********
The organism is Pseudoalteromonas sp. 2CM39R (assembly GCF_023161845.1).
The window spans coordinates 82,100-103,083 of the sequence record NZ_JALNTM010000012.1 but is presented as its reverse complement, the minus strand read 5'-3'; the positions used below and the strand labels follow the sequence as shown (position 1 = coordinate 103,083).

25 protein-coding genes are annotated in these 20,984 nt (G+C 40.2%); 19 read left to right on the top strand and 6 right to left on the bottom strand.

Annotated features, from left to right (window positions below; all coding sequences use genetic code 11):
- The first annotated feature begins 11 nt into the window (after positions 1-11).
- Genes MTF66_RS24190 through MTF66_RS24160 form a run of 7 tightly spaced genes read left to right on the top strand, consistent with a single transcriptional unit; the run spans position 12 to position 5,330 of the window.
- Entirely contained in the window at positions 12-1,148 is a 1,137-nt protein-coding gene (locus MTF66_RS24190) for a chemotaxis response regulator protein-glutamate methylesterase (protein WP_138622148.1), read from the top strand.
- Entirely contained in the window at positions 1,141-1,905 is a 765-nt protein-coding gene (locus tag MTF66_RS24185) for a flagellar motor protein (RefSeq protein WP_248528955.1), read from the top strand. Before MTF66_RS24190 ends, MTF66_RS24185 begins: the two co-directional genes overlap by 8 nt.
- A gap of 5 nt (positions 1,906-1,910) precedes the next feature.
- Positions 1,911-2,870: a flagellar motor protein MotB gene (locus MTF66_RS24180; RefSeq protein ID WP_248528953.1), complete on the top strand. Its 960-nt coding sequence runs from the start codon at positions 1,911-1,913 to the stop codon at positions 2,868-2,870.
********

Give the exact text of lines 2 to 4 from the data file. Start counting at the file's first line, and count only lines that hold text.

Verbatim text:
The window spans coordinates 82,100-103,083 of the sequence record NZ_JALNTM010000012.1 but is presented as its reverse complement, the minus strand read 5'-3'; the positions used below and the strand labels follow the sequence as shown (position 1 = coordinate 103,083).

25 protein-coding genes are annotated in these 20,984 nt (G+C 40.2%); 19 read left to right on the top strand and 6 right to left on the bottom strand.

Annotated features, from left to right (window positions below; all coding sequences use genetic code 11):